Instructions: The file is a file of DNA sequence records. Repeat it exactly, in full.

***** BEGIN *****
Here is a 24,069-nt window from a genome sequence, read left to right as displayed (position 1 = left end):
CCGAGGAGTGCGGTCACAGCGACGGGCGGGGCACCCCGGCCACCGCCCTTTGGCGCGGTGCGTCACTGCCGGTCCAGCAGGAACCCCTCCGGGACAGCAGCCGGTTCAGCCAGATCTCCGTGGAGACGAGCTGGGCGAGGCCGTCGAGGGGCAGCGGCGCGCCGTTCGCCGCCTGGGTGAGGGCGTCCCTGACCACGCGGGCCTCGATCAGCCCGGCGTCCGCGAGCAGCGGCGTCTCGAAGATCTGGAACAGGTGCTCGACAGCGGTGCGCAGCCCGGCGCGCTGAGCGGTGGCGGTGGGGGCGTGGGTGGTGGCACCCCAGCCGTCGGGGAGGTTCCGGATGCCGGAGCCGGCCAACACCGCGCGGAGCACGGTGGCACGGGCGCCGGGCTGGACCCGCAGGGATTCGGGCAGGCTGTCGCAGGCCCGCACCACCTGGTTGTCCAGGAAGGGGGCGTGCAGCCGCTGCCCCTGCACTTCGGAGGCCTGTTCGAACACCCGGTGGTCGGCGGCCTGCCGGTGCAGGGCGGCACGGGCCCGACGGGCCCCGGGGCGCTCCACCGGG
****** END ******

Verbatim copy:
Here is a 24,069-nt window from a genome sequence, read left to right as displayed (position 1 = left end):
CCGAGGAGTGCGGTCACAGCGACGGGCGGGGCACCCCGGCCACCGCCCTTTGGCGCGGTGCGTCACTGCCGGTCCAGCAGGAACCCCTCCGGGACAGCAGCCGGTTCAGCCAGATCTCCGTGGAGACGAGCTGGGCGAGGCCGTCGAGGGGCAGCGGCGCGCCGTTCGCCGCCTGGGTGAGGGCGTCCCTGACCACGCGGGCCTCGATCAGCCCGGCGTCCGCGAGCAGCGGCGTCTCGAAGATCTGGAACAGGTGCTCGACAGCGGTGCGCAGCCCGGCGCGCTGAGCGGTGGCGGTGGGGGCGTGGGTGGTGGCACCCCAGCCGTCGGGGAGGTTCCGGATGCCGGAGCCGGCCAACACCGCGCGGAGCACGGTGGCACGGGCGCCGGGCTGGACCCGCAGGGATTCGGGCAGGCTGTCGCAGGCCCGCACCACCTGGTTGTCCAGGAAGGGGGCGTGCAGCCGCTGCCCCTGCACTTCGGAGGCCTGTTCGAACACCCGGTGGTCGGCGGCCTGCCGGTGCAGGGCGGCACGGGCCCGACGGGCCCCGGGGCGCTCCACCGGG